To celebrate its tenth anniversary, the Multicultural Center sponsored a night of student dance, music and drama Saturday. Students, faculty members and alumni crowded into Lasell to watch the performances, which were the culmination of the day’s festivities commemorating the MCC’s first decade.
The performance opened with “Rocka My Soul” a fast-paced, crowd-pleasing piece by the dance company. In long white dresses, the dancer’s energized performance enlivened the audience and established a celebratory tone for the evening. After the dance company, Prizm took the stage to perform several R&B-tinged a capella songs, including “If You Loved Me.” On a completely different note, Mandip Dhamoon ’99 played a well-received Tabla Solo entitled “Improvisation on Rupak.”
Then, in the first dramatic performance of the evening, the Asian Theater Project performed excerpts from “The Wash,” a play by Philip Kan Gotanda that the group will perform again in conjunction with Asian Awareness Month. Directed by Clare Shin ’99, the play ranged from the comic to the dramatic, as it examined the nuances of family relationships, including a family’s difficult acceptance of an interracial marriage.
Throughout the first half of the performance, the crowd continued to grow. By the time the dance company took the stage again, the bleachers were entirely full and several rows of the audience were seated on the floor directly in front of the performers. The second dance theater piece “The Monkey King” was a light-hearted romp full of leaping and scurrying. Playfully choreographed, the dancers frolicked about the stage, finally incorporating a juggling routine with bamboo poles into the dance.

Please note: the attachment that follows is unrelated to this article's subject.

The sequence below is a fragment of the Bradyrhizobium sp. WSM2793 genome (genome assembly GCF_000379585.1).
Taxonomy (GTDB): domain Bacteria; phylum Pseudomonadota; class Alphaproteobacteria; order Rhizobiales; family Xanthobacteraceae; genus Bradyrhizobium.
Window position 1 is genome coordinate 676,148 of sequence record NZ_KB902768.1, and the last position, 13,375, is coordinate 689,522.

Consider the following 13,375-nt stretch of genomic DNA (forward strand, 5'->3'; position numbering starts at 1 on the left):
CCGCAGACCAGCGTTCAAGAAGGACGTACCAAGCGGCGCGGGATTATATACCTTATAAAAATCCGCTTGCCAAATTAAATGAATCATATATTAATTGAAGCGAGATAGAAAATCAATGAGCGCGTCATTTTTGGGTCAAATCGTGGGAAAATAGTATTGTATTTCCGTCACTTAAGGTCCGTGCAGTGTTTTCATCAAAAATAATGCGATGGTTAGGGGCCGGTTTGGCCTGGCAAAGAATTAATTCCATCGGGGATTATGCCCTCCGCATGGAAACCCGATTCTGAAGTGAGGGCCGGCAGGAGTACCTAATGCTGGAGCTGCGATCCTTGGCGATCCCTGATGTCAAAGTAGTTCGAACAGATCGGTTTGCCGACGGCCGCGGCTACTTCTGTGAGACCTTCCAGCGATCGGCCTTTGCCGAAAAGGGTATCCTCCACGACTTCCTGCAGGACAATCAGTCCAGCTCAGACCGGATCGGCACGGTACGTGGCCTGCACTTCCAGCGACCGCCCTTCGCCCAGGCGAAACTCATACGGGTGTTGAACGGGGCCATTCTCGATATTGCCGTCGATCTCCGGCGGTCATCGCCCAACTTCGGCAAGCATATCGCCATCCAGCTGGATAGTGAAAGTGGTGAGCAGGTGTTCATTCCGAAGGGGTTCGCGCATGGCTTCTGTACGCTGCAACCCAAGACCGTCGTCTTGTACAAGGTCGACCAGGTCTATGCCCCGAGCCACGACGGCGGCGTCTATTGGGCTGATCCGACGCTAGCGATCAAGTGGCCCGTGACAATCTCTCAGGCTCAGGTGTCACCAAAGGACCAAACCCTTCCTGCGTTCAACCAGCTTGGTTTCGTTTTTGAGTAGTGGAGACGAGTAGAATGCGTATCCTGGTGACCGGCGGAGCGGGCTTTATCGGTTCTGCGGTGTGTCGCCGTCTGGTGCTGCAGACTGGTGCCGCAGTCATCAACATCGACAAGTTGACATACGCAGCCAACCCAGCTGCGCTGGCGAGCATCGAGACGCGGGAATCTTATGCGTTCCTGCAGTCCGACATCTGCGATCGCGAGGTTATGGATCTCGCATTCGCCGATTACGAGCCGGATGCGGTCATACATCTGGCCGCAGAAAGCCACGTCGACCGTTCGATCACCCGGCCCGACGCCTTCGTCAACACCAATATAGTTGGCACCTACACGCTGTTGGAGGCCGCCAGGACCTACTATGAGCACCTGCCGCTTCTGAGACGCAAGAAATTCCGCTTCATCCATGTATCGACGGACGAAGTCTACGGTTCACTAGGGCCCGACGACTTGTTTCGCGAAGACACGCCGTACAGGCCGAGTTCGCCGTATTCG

As Sankofa took the stage the applause shifted from polite to thunderous. At each performance it gives, Sankofa wows its audience. Saturday was no exception. Relatively new to Williams, the step team has grown to a force of nearly twenty students. Whether performing old school or newly choreographed routines, the precision of the performance amazes. Absolutely fun-to-watch, the steppers made it clear how much they enjoy performing. When they concluded their final routine, the audience jumped to their feet in a standing ovation.
After intermission, Kusika took the stage to perform “Gota” a traditional Ewe social dance with traditional music from Ghana. Filled with hand-clapping rhythms, the Kusika performance was also a crowd-pleaser. The infectious beats of the music and the smiles of dancers reinforced the celebratory atmosphere of the night. Next, the Gypsy Melodies sang R&B inspired a capella, including “Can’t Stop.”
When the actresses from For Colored Girls by Ntozage Shange took the stage the celebratory tone of the evening was temporarily suspended. Directed by Jamilia Deria ’01, six actresses delivered monologues about an abusive relationship, handling the painful subject matter poignantly.
Returning to the light, celebratory air, the Zambezi Marimba Band entertained with traditional African music. Sunshine Wu ’99, Jeremy Wilmer, Ruko Takeuchi ’00, and Daniel Sauver ’99 played with skill during their various duets. Next, the Gospel Choir performed “Precious Lamb of God” during which the singers were joined on stage by dancers Billy Green ’02 and Tracey Jackson ’02. Their graceful performance was another of the night’s highlights. Not to be outdone, Kusika concluded the evening’s performance with a final drum song and then a final dance number. The MCC could not have chosen a better way to celebrate its tenth anniversary, as the entertaining performances were enjoyed by all those who attended.